I've never been more proud to work at The Heritage Foundation than I was this past Monday.
I was seated at a conference table with 31 of the brightest, most analytical and highly principled people I've ever known as we dissected and analyzed various ripple effects of the Senate’s devastating immigration-reform proposal. After spending an entire weekend digging through a document that had remained secret for so long, Heritage was further scrutinizing it -- and doing what many in the U.S. Senate refused to do: Reveal the truth.
Heritage received the “secret” text -- one that would fundamentally change the American landscape -- around two o’clock in the morning on Saturday. Within hours it was posted online at heritage.org for all to read. The next day, Sen. Jeff Sessions, R-Ala., mentioned this on the Senate floor:
“For the sake of open deliberation and public education, The Heritage Foundation, which got a copy of the bill somehow, is making this legislation, in draft form, publicly available to encourage widespread debate and discussion. Thank goodness they did make it public … It’s an opportunity, really, for the American people to know what's involved.”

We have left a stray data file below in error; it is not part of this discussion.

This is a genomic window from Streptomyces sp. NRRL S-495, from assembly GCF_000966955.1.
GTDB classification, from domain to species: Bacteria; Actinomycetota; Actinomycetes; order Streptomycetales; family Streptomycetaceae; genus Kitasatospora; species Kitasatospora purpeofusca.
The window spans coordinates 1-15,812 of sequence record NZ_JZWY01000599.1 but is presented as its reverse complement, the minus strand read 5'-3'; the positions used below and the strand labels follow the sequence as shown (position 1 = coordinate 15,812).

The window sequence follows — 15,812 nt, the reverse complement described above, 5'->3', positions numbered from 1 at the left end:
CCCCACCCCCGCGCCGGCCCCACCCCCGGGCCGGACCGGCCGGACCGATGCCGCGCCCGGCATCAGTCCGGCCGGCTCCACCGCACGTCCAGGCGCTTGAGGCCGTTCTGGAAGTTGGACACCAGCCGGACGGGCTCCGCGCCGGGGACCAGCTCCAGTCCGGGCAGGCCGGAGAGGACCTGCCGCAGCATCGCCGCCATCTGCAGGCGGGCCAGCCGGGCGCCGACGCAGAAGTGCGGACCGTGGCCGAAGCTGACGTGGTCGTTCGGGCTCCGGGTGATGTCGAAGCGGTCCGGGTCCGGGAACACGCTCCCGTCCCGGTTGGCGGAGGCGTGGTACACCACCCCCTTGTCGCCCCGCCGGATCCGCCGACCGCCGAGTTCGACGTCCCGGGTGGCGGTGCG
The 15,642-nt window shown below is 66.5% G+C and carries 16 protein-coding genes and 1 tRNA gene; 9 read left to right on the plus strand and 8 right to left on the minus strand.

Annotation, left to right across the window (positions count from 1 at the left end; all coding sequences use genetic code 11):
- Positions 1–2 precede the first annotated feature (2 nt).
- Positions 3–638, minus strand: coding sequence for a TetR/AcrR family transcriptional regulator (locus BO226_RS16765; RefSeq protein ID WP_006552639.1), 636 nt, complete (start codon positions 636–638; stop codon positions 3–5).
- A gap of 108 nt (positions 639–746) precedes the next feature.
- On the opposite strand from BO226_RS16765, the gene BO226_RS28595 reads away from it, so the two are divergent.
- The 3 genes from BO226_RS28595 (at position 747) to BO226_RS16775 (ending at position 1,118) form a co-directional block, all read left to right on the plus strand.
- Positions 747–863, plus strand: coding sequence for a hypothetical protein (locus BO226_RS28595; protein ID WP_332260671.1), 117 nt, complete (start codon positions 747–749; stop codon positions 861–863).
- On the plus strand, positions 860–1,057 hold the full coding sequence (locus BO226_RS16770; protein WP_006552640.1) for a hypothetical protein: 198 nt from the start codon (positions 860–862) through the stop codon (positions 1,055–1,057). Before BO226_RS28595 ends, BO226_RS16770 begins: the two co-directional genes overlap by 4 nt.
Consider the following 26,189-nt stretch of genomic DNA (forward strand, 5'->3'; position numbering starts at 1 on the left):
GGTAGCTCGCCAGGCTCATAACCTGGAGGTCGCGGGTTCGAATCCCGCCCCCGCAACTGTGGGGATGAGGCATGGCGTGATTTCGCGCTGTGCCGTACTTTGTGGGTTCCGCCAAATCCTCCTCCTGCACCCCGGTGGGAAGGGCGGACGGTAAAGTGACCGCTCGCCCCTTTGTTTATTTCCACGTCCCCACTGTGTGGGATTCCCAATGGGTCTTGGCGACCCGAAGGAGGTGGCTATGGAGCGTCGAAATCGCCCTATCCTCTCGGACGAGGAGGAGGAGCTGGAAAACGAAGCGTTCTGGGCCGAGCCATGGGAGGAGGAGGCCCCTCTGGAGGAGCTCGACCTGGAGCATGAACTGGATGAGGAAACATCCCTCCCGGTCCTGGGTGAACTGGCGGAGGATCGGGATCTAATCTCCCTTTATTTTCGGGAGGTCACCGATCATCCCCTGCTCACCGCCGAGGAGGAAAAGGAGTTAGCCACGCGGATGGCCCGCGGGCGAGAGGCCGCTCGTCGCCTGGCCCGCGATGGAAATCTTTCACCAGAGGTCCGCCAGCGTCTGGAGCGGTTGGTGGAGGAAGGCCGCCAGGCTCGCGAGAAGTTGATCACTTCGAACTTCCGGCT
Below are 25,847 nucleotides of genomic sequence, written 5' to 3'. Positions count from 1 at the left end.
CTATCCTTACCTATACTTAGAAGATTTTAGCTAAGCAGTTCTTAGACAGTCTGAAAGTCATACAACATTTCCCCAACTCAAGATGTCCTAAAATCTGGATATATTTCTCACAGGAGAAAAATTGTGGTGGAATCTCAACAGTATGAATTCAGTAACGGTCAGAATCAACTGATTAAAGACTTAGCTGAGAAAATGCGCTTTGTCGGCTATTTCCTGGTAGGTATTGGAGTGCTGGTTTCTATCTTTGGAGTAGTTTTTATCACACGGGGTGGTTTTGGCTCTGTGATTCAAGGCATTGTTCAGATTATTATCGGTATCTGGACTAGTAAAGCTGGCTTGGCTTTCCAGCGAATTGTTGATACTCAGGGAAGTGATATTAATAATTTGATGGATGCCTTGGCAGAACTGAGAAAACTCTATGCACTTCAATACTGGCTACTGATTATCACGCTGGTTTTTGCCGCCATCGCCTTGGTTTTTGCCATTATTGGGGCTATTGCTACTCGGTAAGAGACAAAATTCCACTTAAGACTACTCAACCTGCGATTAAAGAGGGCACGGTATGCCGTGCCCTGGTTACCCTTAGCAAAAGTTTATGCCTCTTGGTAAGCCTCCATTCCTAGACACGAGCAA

The document had been developed behind closed doors -- away from public scrutiny. It was crafted far from the eyes of ordinary Americans. Once Heritage experts read the drafts, it became painfully clear that our government is considering a measure that would provide amnesty to millions of illegal immigrants and create multiple problems for how we deal with those pouring over the border in the future.
Heritage experts crunched numbers throughout the weekend, weighing the cost both in dollars and in what it would mean to sacrifice the rule of law. We provided analysis through blogging on heritage.org and through columns to sites such as National Review Online, where Heritage constitutional scholar Matthew Spalding built a devastating case for why the measure amounted to amnesty. Again, Heritage did what the Senate failed to do: Inform the public.